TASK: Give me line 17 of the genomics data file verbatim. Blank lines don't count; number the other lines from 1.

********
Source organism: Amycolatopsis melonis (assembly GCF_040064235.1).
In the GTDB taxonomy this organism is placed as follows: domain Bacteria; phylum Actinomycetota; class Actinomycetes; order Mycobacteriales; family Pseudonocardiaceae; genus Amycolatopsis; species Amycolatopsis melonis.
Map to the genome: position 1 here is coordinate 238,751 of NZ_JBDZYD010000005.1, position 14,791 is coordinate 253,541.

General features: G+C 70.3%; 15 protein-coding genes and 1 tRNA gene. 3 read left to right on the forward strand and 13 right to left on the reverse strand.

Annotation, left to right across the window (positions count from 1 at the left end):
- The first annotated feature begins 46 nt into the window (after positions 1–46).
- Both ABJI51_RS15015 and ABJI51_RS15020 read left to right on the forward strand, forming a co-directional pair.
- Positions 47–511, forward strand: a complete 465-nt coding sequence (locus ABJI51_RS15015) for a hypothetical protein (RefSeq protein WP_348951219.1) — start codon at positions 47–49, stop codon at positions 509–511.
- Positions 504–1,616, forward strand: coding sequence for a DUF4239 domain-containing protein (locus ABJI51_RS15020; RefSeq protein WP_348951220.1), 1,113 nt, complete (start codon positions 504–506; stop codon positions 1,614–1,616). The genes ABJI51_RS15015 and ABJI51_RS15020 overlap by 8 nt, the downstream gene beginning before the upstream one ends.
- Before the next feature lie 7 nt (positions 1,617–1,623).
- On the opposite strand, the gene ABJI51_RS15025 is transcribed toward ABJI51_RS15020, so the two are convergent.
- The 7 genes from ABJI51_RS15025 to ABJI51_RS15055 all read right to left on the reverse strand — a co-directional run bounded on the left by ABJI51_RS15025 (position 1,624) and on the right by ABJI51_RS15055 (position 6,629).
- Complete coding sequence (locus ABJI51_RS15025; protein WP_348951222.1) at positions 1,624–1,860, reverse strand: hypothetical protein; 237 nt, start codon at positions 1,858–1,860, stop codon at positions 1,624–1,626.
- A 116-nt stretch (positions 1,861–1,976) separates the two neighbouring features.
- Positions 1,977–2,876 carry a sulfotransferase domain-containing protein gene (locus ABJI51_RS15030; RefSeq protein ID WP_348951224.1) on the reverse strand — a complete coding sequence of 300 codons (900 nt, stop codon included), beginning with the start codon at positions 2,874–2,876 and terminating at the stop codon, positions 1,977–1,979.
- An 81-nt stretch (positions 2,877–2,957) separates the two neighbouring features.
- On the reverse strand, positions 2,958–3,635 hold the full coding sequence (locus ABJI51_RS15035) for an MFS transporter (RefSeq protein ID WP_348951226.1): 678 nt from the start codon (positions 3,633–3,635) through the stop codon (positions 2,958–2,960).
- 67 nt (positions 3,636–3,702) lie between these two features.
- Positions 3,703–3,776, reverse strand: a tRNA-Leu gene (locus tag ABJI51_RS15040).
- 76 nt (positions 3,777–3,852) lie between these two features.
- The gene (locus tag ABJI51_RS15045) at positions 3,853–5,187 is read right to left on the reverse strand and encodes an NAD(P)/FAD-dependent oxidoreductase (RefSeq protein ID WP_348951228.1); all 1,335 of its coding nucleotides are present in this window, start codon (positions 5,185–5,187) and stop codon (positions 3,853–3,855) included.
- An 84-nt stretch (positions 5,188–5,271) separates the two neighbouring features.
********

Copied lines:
- On the reverse strand, positions 2,958–3,635 hold the full coding sequence (locus ABJI51_RS15035) for an MFS transporter (RefSeq protein ID WP_348951226.1): 678 nt from the start codon (positions 3,633–3,635) through the stop codon (positions 2,958–2,960).